Updated on April 25, 2024
6 min read

Loose Crown

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Loose Crown Overview 

The first step after noticing a loose dental crown is to make an appointment with your dentist. 

Dental crowns can become loose for various reasons and without warning. Only your dentist can permanently fix a loose crown. However, you can take steps to manage your crown while you wait for your dental appointment.

Can a Dentist Repair a Loose Crown?

Yes, a dentist can repair most loose dental crowns relatively quickly.

Before the repair, your dentist will examine the underlying tooth to ensure it isn’t severely damaged. If the crown fits well, but the dental cement fails, they will simply re-cement the crown onto your tooth. 

image 41

If a cavity is under the crown, your dentist will remove the cavity first. Then, they will replace the crown. 

According to Dr. Nandita Lilly, NewMouth’s in-house resident dentist, “The solution to a loose crown varies depending on the patient’s unique situation. For example, a crown might only be loose due to cement failure and it can be recemented, however, if the underlying tooth structure is damaged a new crown is indicated.” 

Waiting too long to restore a loose crown can result in the crown falling out. If the crown fits well, and there’s no decay in the underlying tooth, you may be able to have it recemented. However, you’ll need a new crown if the dental crown is damaged beyond repair.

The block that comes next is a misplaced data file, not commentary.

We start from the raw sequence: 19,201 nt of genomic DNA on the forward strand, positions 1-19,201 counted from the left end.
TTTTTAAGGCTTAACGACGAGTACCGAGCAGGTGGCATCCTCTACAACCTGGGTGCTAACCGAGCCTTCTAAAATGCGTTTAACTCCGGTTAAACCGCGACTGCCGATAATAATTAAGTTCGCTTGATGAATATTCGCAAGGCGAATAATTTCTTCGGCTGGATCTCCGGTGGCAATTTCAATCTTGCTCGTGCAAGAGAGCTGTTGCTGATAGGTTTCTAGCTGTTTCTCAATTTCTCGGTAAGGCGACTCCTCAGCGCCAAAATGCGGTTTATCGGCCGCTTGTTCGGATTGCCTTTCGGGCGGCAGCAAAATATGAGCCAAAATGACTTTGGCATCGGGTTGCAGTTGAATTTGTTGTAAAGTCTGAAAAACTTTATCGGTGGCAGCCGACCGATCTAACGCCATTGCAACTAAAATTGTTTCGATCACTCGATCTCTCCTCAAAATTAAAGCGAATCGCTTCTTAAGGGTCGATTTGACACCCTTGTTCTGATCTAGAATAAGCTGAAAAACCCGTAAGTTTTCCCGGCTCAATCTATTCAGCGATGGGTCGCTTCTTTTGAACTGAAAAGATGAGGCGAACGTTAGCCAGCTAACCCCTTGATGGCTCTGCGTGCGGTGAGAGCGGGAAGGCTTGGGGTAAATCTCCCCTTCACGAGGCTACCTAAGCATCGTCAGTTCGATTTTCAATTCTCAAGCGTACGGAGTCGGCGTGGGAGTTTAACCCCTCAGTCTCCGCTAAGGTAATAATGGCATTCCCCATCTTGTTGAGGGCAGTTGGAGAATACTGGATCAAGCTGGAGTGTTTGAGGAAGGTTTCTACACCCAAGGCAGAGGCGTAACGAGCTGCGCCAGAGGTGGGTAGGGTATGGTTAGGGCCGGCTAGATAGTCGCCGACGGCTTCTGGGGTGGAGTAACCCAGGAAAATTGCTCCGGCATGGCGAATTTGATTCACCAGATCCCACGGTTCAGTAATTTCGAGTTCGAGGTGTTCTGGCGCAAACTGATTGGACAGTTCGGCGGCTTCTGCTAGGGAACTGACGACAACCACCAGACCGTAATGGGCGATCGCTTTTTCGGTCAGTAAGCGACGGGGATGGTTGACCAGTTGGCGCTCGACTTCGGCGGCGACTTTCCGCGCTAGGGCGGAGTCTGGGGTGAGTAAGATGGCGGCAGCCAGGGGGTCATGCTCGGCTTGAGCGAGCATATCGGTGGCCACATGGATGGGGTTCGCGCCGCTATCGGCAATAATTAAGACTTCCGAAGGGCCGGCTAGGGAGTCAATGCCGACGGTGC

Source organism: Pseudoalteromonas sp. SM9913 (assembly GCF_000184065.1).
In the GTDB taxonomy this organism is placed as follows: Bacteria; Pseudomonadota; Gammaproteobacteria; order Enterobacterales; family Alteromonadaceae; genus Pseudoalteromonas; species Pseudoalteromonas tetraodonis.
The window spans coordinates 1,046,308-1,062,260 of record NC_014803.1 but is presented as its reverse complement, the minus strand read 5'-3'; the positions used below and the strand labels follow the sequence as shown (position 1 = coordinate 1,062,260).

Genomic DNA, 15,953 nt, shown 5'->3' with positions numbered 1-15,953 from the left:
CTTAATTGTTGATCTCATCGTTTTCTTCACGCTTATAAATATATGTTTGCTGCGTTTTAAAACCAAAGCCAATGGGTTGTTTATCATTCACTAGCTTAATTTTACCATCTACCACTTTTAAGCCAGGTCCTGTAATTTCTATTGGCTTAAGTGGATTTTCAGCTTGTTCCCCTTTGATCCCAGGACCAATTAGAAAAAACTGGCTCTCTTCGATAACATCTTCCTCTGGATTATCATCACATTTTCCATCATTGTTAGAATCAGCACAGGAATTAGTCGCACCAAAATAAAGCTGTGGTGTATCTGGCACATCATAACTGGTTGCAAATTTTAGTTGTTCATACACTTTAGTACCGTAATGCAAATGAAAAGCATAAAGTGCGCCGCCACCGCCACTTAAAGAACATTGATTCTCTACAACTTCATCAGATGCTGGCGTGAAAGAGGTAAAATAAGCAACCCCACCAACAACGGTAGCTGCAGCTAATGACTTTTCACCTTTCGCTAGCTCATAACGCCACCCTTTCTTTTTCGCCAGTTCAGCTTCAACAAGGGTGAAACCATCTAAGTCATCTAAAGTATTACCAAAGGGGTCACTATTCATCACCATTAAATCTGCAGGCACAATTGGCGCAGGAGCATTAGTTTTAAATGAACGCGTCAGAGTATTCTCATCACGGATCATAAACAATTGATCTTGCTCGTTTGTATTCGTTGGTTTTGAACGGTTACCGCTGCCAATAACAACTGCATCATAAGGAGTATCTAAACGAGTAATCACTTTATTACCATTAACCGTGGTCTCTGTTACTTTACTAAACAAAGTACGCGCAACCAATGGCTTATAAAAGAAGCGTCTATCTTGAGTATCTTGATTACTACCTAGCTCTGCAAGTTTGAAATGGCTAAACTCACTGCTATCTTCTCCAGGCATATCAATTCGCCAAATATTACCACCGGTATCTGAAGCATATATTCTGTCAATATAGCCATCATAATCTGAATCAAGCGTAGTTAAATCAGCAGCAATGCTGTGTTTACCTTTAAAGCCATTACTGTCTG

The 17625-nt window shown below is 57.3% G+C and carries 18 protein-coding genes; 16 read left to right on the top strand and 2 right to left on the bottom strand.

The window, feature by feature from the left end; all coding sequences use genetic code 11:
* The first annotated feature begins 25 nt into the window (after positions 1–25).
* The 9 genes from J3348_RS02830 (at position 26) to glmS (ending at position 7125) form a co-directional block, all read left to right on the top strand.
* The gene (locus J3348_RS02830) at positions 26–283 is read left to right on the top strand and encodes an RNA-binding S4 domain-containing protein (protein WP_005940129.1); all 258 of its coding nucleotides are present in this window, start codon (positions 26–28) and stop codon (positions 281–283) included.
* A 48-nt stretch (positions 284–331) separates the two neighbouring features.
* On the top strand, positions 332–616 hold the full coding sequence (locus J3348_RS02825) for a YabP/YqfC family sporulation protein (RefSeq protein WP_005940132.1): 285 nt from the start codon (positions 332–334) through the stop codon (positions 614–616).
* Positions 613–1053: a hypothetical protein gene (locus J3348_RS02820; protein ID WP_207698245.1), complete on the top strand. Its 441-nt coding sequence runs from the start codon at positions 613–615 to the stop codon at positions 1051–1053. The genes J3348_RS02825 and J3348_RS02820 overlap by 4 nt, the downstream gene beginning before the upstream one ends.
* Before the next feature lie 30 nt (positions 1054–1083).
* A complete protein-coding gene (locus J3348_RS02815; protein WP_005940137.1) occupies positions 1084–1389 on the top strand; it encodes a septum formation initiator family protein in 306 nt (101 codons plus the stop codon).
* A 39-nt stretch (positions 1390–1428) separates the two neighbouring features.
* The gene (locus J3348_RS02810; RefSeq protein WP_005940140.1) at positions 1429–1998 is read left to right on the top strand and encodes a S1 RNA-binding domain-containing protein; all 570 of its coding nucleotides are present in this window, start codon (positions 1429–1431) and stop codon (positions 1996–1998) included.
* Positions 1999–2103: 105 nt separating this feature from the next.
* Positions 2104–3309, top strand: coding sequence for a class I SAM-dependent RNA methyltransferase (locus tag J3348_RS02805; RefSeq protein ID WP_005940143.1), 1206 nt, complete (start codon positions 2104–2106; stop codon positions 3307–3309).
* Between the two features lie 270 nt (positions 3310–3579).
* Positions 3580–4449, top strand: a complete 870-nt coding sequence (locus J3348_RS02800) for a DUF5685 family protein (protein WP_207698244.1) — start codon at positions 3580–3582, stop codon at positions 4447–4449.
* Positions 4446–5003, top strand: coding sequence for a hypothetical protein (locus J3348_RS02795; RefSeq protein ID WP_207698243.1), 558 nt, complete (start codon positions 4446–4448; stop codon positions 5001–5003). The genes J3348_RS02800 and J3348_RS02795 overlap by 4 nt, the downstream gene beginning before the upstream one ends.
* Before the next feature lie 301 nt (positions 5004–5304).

How Serious is a Loose Crown?

A loose crown is serious and should never go untreated. It may be a dental emergency if it:

  • Seems close to falling out
  • Causes extreme pain
  • Triggers severe tooth sensitivity

If the crown is slightly loose, set up an appointment with your dentist within the next few days. 

5 Things to Do if Your Crown is Loose

A loose crown can’t tighten back up on its own. You must see a dentist to have it repaired.

While you can’t permanently fix a loose crown yourself, you can take certain precautions before your appointment to ensure it doesn’t fall out:

1. Apply temporary dental cement

If your crown is very loose, apply an over-the-counter (OTC) dental cement as a temporary solution before your appointment.

To apply the cement:

  1. Clean the remaining cement stuck under your crown with a toothbrush. 
  2. Dry your tooth and crown with gauze, and then place just a little bit of the temporary dental cement in the crown.
  3. After the cement is placed, bite down on another piece of gauze for 5 minutes to allow the adhesive to set.

Do not use super glue to cement the crown, as this can permanently damage the tooth, gums, and crown. 

2. Don’t touch the crown 

If your loose crown has not fallen out, refrain from touching it. Wiggling the crown can damage the underlying tooth structure. 

3. Limit or avoid crunchy and sticky foods